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22 October 2009 Edition

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NAMA - Sinn Féin amendments seek bailout for low and average income homeowners

THIS WEEK sees the debate on the National Assets Management Agency (NAMA) Bill reach Committee stage in the Dáil. Sinn Féin will do all in it’s power to stop the passage of the disastrous piece of legislation.
NAMA will see Irish workers on low wages, the unemployed and those dependent on social welfare thrown overboard to make room in the lifeboat for an elite of bankers and developers whose greed has brought the 26 County state to the brink of bankruptcy.
Sinn Féin will not stand for this criminal recklessness. The Irish public won’t stand for it.
The only correct response to the current banking crisis is the nationalisation of those banks of systemic importance.
Amendments to the NAMA Bill which Sinn Féin has brought forward seek to ensure that the interests of ordinary people are addressed in as much as is possible given the fundamentally flawed nature of the NAMA proposal.
Sinn Féin is proposing that the benefits of NAMA be extended to homeowners on low and average incomes, particularly those who are in negative equity. Unlike the bankers and developers these people do deserve a bailout. Recognising that inflated house prices were a result of collusion between bankers, developers and the government, Sinn Féin is proposing that banks availing of NAMA be obliged to:
•    Write off the difference between the purchase price of the dwelling and its current market value for those households with mortgages taken out on primary residences since 2004 up €500,000.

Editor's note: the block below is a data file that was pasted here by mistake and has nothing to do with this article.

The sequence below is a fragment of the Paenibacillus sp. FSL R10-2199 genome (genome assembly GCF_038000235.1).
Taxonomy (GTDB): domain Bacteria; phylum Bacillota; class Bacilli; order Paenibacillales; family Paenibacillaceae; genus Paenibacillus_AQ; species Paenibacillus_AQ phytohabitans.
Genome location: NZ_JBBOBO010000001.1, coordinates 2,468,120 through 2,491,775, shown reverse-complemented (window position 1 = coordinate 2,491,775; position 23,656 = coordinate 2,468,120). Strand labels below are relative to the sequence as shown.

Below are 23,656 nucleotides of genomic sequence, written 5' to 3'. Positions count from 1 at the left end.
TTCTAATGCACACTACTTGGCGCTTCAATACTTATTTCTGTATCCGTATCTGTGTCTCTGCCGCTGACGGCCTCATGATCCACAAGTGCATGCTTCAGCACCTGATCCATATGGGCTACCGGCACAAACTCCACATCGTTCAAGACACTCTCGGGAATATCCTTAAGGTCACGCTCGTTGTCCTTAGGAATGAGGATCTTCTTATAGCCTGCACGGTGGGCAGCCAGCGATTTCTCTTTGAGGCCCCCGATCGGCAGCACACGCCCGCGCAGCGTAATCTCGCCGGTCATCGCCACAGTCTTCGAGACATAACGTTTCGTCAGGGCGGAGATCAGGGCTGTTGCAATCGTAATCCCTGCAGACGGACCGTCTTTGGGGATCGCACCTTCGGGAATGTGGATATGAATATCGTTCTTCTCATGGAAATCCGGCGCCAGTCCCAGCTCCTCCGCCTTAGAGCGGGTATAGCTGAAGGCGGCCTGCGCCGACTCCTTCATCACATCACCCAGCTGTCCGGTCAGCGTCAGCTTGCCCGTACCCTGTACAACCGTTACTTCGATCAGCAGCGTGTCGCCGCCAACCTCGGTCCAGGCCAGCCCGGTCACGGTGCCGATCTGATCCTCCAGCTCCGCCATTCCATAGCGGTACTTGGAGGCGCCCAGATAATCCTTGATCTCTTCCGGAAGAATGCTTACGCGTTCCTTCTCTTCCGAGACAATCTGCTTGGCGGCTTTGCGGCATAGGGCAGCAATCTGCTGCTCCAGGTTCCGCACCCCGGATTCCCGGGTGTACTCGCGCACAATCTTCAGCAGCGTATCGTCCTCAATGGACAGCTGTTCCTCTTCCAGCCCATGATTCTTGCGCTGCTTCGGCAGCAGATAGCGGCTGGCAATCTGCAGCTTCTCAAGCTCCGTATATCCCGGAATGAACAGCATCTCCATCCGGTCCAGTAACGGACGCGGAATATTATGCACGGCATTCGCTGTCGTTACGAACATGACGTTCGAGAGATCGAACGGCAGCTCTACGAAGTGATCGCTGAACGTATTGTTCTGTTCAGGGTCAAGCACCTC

•    Permit customers whose mortgage is on their primary residence to move from fixed interest to variable interest rates without incurring a financial penalty.
•    Make provision to facilitate those who are financially excluded including the provision of basic banks accounts (simple low cost no frills current accounts) as a right and through the provision of banking services in rural towns and disadvantaged urban areas.
•    Reducing the mortgage repayment burden for those on low and average incomes by addressing the issue of negative equity for these householders will have a stimulating impact on the economy and will lead to an increase in consumer spending.

Sinn Féin is also proposing:
•    Caps on the salaries of those who will work for NAMA.
•    Caps on salaries for executives working in the banks availing of NAMA.
•    Protection for those who whistle blow on bad and corrupt banking practices in the public interest.
•    Priority be given to using land acquired under NAMA to meet public needs including the delivery of schools, community facilities and social housing.

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